End of an Era

Some people who used to run GQ. L to R: Michael Hainey, Jim Nelson, Jim Moore. Apologies to Madeline Weeks, who was only omitted from this photo because she was talking to someone else at the moment that I had the opportunity to snap this pic back in 2014. You can see part of her hair on the right side of Jim Moore. Trust me, I appreciate her contributions to GQ as much as I did those from the blokes in this shot. I really wanted to include her in the frame, but thought it would be rude to interrupt her convo for the shot.

I’m not sure if this is a story about a sea change in print media/media generally, me getting old and out of touch, or all of the above. It’s kind of story about me, and it’s kind of about GQ. It has been a minute since I actually wrote anything of any substance for Jake.News. I can’t promise that this will be ‘that,’ but from a word count perspective alone, it probably beats out most of the tripe that I have keyed out on this page in the past two, or so years. I apologize in advance for the overuse of parentheticals, annoying references to ‘fashion’ as ‘the fashionz’ and overabundance of commas.

I’ll start this old-man diatribe talking about the early 2000’s: I had recently moved to New York from what some people would call the midwest. I called it the mountain west. It wasn’t the west coast, but it certainly wasn’t the midwest. Regardless of its ‘correct’ nomenclature, Salt Lake City suffered greatly in the realm of style and fashion. The world was a lot bigger back then, in the days of the early internet. SLC was basically biting LA fashion, delayed by two or three years. I brought that sartorial baggage with me when I moved to NY.

Fast forward to 2005: I had my first ‘real’ law job. I had lived in NY long enough to learn that my baggy cargo pants and 2XL hoodies were not really going to fly unless I was in some sort of off-broadway period piece set in the early 90’s. Despite the fact that I knew I was doing it wrong (street wear/skate garb excluded), I still didn’t have much context for style or fashionz on a macro level. For what it’s worth I use the word ‘wrong’ in a very subjective sense, here. There are plenty of places like Staten Island and some neighborhoods in SLC where 2XL and cargos are still totally legit. Do what works!

This is where it gets a little bit ridiculous- During that same 2005ish period, I drank an ungodly amount of Diet Coke. I didn’t like coffee, but I definitely relied heavily on caffeine to get me through the day/night. In those days (and possibly still the case, not sure) there was a little code under the lid of each Diet Coke bottle. It was like Coca Cola’s version of Marlboro Miles. I would save the caps, and about once per week, spend the time to type those numbers into my Coke Rewards account. In no time at all, I had ‘free’ subscriptions to practically every magazine that Conde Nast published.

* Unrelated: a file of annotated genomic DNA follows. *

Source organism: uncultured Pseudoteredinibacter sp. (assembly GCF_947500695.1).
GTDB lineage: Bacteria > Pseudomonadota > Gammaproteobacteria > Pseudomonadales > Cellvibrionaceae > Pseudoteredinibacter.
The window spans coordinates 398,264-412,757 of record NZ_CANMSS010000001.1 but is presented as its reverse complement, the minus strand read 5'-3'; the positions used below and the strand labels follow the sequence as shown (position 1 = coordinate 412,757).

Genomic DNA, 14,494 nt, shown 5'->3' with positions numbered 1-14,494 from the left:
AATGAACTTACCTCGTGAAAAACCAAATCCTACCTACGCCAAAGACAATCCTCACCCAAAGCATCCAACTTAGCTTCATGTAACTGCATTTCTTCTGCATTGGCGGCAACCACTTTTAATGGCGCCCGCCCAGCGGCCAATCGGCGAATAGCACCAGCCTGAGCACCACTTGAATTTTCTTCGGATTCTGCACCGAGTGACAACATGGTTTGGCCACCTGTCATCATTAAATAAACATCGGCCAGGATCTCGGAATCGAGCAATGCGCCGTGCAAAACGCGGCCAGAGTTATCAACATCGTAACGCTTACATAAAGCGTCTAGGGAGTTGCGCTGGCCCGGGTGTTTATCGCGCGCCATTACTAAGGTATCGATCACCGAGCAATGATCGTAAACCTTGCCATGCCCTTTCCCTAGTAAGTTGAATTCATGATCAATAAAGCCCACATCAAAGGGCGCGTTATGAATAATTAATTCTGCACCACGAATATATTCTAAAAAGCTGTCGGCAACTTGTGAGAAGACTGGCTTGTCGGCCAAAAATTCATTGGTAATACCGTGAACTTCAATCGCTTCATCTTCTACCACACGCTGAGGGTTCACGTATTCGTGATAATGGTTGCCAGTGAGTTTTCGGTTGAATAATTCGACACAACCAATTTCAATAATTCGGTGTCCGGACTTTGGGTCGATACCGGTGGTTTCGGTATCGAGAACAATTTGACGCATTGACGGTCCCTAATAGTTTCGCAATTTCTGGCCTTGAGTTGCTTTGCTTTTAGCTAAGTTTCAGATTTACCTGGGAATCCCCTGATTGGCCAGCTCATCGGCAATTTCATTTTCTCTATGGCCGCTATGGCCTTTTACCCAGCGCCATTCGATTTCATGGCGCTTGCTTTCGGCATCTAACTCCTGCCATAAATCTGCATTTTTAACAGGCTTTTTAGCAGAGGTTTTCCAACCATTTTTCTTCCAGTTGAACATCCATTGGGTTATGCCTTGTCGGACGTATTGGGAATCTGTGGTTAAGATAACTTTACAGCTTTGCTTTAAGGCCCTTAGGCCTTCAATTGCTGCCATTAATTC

Kindly skip ahead to 2007- There had been a crisis. It was financial in nature. People had lost their jobs, a lot of them. Through the grace of God, I somehow managed to keep mine. But business was slow; really slow. It was around this time that two life changing events occurred. First, my daughter was born. Second, I bought my first professional-grade digital camera.

I have practiced photography basically my entire life. But during this particular time, I experienced an awkward gap where shooting film was no longer practical, even though SLR images were so much better than the point-and-shoot digital crap that I started snapping. The ‘instant’ factor in those lo-fi digital images (which no-doubt will soon be the coolest throwback media format) outweighed the quality of using real glass. And for me, digital SLRs were prohibitively expensive in the early 2000’s.

For those who by some unfortunate reason made it this far in the story, I’m sorry. But also, yes, this is going somewhere. What does GQ have to do with my daughter, you may wonder? Nothing. Anyway, the birth of my child, and the desire to document the phenomenon that is her, was probably the largest impetus behind my purchase of a Canon 40D. It wasn’t full frame, but it did the trick.

Getting back to the whole financial crisis thing- Despite having kept my real job, I had some time on my hands. I was living all of the way at the northern end of Manhattan, and commuting to the southern end for work. My daily journey via the A-train would usually allow me to read half of an issue of WIRED, W, or GQ. And, I did. W Magazine was my favorite visually. WIRED, got my nerdy side all hot and bothered. GQ was like my bible. Glenn O’brien changed my whole outlook on life. But most of all, I looked forward to the monthly column from Jim Nelson, the recently replaced GQ editor in chief.